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The changing world of procurement

Across the globe, procurement reforms are driving a diverse range of behaviours. Below I address some of the resulting changes and their consequences and discuss what it all means for your strategic procurement projects.

Some of the changes we’re seeing:

  1. Greater transparency, fairness and openness in public sector procurement. This includes any localisation by the applicable government legislation and establishes a level playing field for bidders for goods and services in different jurisdictions.
  2. The desire to obtain better value for money from public sector procurement. For example, the introduction of procurement ‘pathways’ that facilitate better buyer-bidder communication, prior to and during the competitive stages of the procurement to refine the requirements and scoring criteria. This has been evidenced by various UK public sector bodies, including the UK MOD, introducing new methods of combining financial and non-financial evaluation criteria to select ‘value for money’ solutions.
  3. The appetite to address social, community and local economic benefits as part of the procurement process. Both the UK Social Value Act and the Canadian Industrial and Technological Benefits (ITB) Policy have supported project teams in incorporating social value criteria into their procurements. The ITB policy leverages defence and security procurement to create jobs and economic growth, requiring companies that are awarded defence contracts to do business in Canada equal to the value of their contracts. This will only become a bigger topic worldwide, as the desire to ‘do the right thing’ locally through smarter procurement gains traction.
  4. The demand to embrace new technology – in particular ‘electronic tendering/auctions’. Examples of this include new framework concepts that allow suppliers to be added onto contracts during their lifetime, meaning buyers can be immediately reactive to new developments and offerings from the market.
  5. The need to reduce the administrative/legal overhead and legal risk associated with public procurement. The clarification and streamlining of rules around tendering processes and requirements for debriefing and standstill periods are examples of this practice.

What behaviour has this procurement reform driven?

  • A much greater appetite for legal challenge of public sector competitions by industry. Over the last couple of decades there has been a massive increase globally in the appetite for challenge for various reasons. There’s now a substantial market for legal support for ‘failed bidders’ plus a number of off the shelf ‘cheap-as-chips’ support packages that bidders can make use of to start the legal challenge process ‘in the hope of it coming to something later’.
  • Many public sector buying organisations have focused, maybe disproportionally, on reducing procurement process legal risk, even at the cost of ‘buying the wrong thing’. An example being the reticence to engage industry in early discussions around the requirement and competition rule set.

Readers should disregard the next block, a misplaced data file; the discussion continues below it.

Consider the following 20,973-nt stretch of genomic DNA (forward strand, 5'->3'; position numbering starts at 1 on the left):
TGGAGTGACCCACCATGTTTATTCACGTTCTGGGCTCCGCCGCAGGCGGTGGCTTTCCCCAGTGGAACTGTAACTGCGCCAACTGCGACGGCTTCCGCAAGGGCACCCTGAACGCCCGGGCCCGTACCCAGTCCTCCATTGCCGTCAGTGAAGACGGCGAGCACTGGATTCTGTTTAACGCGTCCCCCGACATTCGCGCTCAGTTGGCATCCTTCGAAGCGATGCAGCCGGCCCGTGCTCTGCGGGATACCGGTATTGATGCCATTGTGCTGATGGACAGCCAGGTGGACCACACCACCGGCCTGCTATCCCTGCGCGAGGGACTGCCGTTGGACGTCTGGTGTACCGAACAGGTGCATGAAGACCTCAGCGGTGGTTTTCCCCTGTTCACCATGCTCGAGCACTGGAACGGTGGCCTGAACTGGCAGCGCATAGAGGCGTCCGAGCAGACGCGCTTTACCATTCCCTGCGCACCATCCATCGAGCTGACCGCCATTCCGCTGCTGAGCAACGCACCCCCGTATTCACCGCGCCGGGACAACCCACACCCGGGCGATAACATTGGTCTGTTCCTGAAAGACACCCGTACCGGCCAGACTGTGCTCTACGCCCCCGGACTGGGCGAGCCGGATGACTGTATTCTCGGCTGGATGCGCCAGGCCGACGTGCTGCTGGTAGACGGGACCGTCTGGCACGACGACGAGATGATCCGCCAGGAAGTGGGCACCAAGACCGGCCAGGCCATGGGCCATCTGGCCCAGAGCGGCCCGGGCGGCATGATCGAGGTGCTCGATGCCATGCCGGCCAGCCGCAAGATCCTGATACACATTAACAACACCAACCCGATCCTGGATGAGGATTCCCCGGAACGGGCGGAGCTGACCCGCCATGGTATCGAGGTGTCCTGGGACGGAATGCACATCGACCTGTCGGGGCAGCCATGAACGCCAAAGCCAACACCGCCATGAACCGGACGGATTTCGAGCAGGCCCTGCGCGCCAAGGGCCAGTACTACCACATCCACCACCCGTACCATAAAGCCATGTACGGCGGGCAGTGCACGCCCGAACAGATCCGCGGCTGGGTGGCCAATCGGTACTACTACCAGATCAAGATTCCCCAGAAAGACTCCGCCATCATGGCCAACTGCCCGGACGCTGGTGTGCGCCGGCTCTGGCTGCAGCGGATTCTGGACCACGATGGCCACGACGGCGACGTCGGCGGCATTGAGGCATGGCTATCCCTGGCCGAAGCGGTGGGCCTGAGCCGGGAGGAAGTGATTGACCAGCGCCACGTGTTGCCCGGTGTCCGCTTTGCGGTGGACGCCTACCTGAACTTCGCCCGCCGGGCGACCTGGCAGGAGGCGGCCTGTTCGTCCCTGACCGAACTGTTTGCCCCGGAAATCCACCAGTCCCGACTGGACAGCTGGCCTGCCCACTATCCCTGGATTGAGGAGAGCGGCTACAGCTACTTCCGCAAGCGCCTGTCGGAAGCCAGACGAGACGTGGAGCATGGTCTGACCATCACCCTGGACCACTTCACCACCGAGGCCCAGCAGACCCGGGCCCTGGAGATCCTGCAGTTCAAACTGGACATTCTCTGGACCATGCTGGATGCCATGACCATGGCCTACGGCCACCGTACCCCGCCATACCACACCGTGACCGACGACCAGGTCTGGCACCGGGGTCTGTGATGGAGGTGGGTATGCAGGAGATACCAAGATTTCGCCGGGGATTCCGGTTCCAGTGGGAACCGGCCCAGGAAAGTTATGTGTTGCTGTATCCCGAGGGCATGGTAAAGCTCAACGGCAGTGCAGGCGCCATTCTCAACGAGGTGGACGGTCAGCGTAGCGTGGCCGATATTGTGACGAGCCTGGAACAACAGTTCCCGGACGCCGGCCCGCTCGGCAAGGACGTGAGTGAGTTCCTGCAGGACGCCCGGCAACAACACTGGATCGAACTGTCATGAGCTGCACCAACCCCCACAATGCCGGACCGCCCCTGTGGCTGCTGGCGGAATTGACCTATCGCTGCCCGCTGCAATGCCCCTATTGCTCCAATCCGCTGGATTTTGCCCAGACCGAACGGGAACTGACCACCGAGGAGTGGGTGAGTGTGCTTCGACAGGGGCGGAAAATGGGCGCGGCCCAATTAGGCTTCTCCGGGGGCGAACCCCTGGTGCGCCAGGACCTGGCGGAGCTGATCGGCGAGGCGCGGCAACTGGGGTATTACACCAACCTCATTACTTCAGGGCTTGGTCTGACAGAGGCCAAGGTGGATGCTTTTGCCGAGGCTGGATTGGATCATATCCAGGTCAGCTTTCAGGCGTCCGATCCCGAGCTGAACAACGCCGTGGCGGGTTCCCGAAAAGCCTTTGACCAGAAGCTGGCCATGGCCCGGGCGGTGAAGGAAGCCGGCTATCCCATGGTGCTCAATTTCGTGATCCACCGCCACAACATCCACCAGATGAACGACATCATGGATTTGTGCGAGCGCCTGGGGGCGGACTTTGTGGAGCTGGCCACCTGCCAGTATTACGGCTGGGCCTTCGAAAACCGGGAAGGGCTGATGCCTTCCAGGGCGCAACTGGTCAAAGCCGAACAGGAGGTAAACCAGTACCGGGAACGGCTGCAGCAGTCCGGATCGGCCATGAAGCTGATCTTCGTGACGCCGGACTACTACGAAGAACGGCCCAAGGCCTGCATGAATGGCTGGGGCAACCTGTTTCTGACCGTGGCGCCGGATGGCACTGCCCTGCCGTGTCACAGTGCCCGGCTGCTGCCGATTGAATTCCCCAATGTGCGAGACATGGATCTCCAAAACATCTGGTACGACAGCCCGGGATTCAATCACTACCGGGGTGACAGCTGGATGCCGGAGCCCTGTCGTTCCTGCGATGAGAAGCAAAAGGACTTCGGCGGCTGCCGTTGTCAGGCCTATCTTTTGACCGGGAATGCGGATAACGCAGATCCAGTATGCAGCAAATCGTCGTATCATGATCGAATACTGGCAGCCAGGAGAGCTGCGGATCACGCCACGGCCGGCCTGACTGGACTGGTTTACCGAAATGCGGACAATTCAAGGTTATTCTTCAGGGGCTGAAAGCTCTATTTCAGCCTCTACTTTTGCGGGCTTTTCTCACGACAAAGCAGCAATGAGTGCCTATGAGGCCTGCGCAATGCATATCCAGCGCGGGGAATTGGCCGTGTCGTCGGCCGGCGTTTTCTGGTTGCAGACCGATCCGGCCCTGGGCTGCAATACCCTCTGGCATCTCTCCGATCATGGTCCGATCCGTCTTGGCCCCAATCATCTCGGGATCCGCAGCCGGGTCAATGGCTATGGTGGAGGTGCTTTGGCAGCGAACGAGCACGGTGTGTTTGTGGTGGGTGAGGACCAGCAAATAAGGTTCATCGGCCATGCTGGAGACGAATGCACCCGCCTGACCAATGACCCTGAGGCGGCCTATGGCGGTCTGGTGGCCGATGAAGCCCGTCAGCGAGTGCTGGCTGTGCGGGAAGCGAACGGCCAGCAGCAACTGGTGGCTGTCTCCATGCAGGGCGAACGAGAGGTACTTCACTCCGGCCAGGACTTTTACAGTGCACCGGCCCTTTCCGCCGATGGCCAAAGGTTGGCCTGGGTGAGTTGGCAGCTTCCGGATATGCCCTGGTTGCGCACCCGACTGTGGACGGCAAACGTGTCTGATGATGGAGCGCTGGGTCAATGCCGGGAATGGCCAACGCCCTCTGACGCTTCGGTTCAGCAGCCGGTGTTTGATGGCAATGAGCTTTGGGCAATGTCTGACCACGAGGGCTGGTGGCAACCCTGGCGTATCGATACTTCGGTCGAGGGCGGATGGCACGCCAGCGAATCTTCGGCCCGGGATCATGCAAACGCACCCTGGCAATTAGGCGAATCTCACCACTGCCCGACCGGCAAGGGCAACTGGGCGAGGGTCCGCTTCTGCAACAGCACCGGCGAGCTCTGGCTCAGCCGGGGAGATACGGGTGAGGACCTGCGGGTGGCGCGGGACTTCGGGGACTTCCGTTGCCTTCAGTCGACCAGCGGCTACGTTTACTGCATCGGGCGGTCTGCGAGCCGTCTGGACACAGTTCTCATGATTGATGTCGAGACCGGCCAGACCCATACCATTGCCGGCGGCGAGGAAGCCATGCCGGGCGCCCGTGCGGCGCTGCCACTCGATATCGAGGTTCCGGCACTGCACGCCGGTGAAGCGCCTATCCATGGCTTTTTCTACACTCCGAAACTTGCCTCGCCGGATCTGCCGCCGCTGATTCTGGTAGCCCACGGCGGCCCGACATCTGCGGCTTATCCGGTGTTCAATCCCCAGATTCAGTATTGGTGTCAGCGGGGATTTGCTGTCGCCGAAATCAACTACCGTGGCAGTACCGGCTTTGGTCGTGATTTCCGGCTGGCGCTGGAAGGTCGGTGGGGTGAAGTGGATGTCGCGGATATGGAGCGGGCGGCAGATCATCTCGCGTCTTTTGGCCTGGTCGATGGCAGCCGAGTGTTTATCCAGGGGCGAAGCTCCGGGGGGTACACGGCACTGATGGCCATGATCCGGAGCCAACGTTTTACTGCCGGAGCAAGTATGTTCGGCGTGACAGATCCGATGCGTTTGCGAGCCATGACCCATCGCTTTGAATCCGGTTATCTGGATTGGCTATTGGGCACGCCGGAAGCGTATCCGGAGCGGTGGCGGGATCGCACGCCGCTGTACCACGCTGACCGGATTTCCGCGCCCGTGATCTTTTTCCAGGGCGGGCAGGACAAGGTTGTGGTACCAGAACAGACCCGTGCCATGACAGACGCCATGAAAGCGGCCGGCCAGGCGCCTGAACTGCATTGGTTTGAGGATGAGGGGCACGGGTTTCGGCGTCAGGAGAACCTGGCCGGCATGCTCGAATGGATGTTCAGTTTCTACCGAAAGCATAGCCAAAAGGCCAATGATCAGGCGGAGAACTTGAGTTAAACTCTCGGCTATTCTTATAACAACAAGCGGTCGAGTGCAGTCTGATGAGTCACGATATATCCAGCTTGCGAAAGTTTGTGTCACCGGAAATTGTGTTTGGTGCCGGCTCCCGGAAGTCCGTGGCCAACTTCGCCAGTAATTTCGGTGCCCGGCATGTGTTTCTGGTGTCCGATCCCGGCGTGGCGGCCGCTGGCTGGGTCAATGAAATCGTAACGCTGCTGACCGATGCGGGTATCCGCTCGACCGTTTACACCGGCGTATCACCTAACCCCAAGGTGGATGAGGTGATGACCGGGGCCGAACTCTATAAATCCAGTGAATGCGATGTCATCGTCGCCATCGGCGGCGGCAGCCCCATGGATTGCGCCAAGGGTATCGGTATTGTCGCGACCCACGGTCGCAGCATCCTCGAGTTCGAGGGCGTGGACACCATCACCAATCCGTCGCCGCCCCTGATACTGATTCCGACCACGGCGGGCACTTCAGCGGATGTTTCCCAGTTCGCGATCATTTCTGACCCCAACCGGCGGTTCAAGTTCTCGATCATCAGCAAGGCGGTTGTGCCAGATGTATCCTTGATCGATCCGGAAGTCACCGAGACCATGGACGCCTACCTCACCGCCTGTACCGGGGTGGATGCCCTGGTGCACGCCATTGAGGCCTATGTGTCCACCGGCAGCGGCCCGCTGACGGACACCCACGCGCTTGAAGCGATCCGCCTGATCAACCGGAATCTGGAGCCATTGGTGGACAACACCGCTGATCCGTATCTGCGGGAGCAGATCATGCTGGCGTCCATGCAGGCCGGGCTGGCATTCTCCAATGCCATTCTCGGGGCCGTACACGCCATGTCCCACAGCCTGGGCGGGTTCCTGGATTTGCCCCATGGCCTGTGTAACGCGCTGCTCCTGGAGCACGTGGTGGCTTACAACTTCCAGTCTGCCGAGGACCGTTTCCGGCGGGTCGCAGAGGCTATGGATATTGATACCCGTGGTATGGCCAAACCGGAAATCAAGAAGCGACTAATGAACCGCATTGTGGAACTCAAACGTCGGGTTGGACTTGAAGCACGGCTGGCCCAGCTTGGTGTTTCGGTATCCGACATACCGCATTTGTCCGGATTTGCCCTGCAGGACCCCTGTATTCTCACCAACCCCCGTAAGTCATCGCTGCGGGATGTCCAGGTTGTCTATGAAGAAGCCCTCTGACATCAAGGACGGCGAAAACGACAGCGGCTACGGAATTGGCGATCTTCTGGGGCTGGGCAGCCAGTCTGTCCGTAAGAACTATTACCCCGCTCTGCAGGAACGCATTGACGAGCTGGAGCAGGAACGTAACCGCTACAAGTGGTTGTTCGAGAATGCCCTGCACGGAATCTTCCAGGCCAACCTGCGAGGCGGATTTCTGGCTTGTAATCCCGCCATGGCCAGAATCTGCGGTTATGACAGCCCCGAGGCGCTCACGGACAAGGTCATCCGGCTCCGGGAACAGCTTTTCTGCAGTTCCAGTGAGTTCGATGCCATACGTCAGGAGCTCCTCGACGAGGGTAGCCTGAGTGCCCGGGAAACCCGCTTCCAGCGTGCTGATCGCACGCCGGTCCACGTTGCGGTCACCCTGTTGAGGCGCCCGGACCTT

• Buyers are caught between conflicting demands. For example, the desire to make the procurement process more efficient and drive cost savings from suppliers has driven buyers to consolidate spend into fewer, larger, contracts. This has tended to favour the bigger, more established contractors, resulting in counter initiatives to find ways of opening competition to SMEs and local businesses who can offer better social and local economic value.
  • Bidders have become more sophisticated in their analysis and solution optimisation during the bidding process, making use of the latest methods to position themselves against their competition. A more transparent procurement process has given bidders a better understanding of how their tender will be scored, helping them to maximise their chance of success.
  • Confusion amongst bidders about how to include social value criteria in their submissions and how this will be tracked and measured in line with other factors. Engaging with buyers earlier in the process has provided greater understanding of the project’s priorities and how these will be weighted, enabling bidders to clearly demonstrate how they can deliver against the key objectives.  

What does this mean for my projects?

  • Your projects should be open and fair with a clear audit trail. Ensure you can justify your decisions to help protect your decisions from scrutiny and legal challenge – every step of the way.
  • Make sure you get value for money from your marketplace and understand the commonly used methods: typically, the cheapest compliant or Most Economically Advantageous Tender (MEAT) – to avoid unwanted and unforeseen outcomes.
  • Include social value in your strategy to ensure you identify and measure the long term economic, social and environmental impacts of your procurements – wrap it up into your criteria set with appropriate weighting.
  • Ideally, more sophisticated bidders mean higher quality bids. Establish clear objectives right from the outset to ensure quality conversations with bidders. A clear and structured approach will ensure you stay focused on what you’re buying and help you select the best supplier.

I’d love to hear about your experiences of current procurement reform and change, or any thoughts you have on the changes that the next decade may have in store.

If you’d like to know more about the ways Commerce Decisions’ expert software and services helps you improve value for money, identify the best approach for a winning bid or to learn more about any of the themes mentioned above, please contact us.